Satellites orbiting the earth closely monitored the situation. The images they downloaded from the satellites provided confirmation the CCP used agent provocateurs to start riots.
Unfortunately, the G2 Bulletin is a subscription-only security briefing service. Any G2 subscribers want to spill the beans?

Click for full size
Soldiers appear to have been issued with monks' robes.
Photo: source currently unknown
And then we have this strange photograph, which is making the rounds over the past few days. I am informed by kind commenter Dava, that this image appeared on the back cover of TCHRD's annual report for 2003. This reproduction of the photo on a Buddhism-oriented website is given a caption to that very effect. However the downloadable pdf's of TCHRD annual reports (available for the past 12 years) do not include cover art (although the front covers are shown on the index).

The CCP's media manipulation can take many forms, as in this humorous revelation from the Tibetan government in exile. It seems that a Chinese website with links to the PRC government has reported an anti-Tibetan demonstration by Chinese students outside Tibet House in London. The problem is, no one saw anything!
The Office of Tibet, London, would like to categorically state that we are not aware of any such demonstration. If we had seen any Chinese demonstrators, instead of threatening them, we would have invited them for a cup of tea to discuss their grievances, in line with His Holiness the Dalai Lama's emphasis on dialogue and non-violence.
No staff of the Office of Tibet in London, nor anyone at the Kailash Centre (same location) saw any sign of demonstrations at the time in question (March 22). As demonstrators need a permit in London, checks were made at the local police station, just two blocks away from Tibet House. No such application was submitted. No protest took place as reported on the Chinese website, which claimed the students "held placards demanding fair media coverage of events in Tibet and stood their ground in the face of threats from the separatists".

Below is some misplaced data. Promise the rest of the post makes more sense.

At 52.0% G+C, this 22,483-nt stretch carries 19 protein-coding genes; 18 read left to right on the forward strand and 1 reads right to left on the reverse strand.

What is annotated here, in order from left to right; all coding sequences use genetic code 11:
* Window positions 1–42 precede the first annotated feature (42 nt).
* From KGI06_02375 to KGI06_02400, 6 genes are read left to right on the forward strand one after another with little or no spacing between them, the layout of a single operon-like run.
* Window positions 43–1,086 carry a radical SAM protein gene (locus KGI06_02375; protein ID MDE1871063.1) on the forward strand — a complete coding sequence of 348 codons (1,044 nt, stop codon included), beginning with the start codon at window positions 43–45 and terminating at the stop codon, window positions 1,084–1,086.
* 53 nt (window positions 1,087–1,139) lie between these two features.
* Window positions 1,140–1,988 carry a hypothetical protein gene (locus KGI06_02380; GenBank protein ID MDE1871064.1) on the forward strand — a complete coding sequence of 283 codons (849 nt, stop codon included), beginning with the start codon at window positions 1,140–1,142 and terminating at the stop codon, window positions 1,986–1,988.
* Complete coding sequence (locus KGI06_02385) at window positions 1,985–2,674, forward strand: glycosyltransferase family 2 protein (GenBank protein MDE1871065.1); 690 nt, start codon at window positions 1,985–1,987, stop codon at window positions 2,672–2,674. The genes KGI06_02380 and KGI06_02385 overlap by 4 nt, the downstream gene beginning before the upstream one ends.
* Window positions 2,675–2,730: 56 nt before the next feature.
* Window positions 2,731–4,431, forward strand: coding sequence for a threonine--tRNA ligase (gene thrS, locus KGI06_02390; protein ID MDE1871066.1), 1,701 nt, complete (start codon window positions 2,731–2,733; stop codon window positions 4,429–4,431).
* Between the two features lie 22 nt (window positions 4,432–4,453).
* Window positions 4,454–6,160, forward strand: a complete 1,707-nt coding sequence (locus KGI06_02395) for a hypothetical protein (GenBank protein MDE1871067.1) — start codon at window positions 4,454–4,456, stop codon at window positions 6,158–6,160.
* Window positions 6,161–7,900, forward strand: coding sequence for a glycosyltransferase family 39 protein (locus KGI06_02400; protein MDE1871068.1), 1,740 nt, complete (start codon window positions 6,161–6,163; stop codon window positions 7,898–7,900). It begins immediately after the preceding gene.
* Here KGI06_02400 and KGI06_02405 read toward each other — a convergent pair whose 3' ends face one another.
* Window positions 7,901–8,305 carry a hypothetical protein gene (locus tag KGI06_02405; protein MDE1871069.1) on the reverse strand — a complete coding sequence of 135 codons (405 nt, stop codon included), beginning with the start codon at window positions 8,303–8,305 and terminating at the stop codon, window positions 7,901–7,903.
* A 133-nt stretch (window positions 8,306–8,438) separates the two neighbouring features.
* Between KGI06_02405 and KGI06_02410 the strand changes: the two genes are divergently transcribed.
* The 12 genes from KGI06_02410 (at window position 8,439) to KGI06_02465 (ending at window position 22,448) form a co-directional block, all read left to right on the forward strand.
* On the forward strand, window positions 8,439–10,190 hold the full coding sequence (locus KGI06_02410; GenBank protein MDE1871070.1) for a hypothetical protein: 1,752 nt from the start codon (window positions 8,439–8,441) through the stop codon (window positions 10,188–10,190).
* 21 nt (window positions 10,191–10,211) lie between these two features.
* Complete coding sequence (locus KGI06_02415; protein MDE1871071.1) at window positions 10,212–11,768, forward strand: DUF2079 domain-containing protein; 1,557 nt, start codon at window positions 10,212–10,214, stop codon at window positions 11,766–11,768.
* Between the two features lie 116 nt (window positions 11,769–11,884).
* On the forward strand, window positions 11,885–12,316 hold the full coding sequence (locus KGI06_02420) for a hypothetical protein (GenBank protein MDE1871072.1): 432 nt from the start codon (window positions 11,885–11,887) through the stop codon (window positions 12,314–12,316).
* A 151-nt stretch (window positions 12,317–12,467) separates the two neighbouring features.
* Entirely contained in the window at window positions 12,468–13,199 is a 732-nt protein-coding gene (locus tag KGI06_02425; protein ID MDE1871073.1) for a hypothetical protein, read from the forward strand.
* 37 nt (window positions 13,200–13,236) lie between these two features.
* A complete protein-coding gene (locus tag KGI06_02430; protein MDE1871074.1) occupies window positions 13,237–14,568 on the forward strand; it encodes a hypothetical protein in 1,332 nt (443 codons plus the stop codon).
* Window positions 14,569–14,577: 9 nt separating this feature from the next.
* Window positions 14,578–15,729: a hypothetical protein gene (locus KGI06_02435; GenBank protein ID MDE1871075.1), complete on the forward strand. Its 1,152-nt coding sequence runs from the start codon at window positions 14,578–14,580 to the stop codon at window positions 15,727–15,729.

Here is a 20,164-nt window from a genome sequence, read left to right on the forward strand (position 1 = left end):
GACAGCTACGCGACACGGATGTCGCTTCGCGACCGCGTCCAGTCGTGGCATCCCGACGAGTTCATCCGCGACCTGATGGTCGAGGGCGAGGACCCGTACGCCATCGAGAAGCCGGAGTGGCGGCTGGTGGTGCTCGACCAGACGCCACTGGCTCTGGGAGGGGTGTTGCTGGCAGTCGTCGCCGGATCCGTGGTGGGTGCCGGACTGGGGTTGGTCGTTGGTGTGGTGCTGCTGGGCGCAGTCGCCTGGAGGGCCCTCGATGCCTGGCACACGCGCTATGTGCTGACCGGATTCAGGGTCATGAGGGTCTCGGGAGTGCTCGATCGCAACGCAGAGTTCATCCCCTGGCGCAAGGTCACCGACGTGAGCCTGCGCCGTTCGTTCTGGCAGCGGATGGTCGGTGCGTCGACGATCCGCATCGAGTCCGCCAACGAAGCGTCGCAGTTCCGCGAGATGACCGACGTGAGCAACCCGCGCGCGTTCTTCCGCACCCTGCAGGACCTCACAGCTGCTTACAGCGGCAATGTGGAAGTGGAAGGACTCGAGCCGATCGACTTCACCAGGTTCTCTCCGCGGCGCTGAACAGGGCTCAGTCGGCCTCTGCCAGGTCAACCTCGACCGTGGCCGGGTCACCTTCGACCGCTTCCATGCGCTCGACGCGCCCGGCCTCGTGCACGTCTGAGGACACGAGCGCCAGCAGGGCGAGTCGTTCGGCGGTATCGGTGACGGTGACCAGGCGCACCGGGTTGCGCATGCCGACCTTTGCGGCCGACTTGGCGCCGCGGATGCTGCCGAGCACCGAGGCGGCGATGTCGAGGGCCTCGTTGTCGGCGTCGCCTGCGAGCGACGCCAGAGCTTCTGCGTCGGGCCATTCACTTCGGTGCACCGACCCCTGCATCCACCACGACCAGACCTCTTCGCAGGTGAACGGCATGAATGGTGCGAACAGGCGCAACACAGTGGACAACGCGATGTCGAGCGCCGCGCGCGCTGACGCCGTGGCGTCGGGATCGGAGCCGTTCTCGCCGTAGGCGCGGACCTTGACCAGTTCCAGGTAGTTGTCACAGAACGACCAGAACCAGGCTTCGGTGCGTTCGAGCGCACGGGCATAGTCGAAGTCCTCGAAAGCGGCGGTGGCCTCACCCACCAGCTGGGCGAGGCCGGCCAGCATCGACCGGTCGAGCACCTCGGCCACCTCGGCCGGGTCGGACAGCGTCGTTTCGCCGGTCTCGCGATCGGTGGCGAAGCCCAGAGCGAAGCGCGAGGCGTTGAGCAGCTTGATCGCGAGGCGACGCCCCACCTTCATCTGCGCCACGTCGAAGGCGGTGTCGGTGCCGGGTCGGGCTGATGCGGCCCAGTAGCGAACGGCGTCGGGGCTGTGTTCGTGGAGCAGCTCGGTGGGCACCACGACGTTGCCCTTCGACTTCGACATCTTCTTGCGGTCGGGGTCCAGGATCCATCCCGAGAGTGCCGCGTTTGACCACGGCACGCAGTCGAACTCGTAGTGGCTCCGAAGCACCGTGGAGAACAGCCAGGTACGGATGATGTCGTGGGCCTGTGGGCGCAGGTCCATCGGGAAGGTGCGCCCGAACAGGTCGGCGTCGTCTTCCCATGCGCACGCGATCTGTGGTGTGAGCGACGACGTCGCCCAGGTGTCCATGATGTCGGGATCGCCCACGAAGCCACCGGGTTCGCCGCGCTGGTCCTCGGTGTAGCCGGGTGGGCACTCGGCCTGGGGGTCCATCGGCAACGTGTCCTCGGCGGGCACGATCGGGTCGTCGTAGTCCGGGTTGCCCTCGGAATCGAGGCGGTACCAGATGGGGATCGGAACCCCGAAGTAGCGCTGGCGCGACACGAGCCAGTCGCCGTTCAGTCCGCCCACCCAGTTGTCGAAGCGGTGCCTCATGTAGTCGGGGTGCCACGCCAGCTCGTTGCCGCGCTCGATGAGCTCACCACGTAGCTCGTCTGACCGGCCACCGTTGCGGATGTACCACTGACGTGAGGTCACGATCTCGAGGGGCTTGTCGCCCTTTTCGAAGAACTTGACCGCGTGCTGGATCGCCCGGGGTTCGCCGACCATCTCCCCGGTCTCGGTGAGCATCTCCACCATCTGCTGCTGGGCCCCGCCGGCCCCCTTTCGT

Police told the Office of Tibet staff to contact them straight away if they had any problems. Their statement on the matter concludes thusly:
In the light of the above facts, we feel sorry for all those Chinese students who have been compelled to involve themselves in this so-called demonstrations. Such acts only expose to what length the official Chinese machinery would go to fabricate the truth about Tibet. Indulgence in such acts and lies will further tarnish the international image of China and the Chinese people.

We would therefore like to urge the Chinese authorities to put more effort to resolve the Tibet issue and to seek truth from facts rather then wasting resources in such gimmicks.
UPDATE: There is a slightly more innocent explanation for that last photo. I'm informed by the creator of the Buddhism website (link above) that during a film shoot, the monks of a monastery refused to perform as actors. The PLA then sent a bunch of soldiers to perform as monks!

Art imitating life?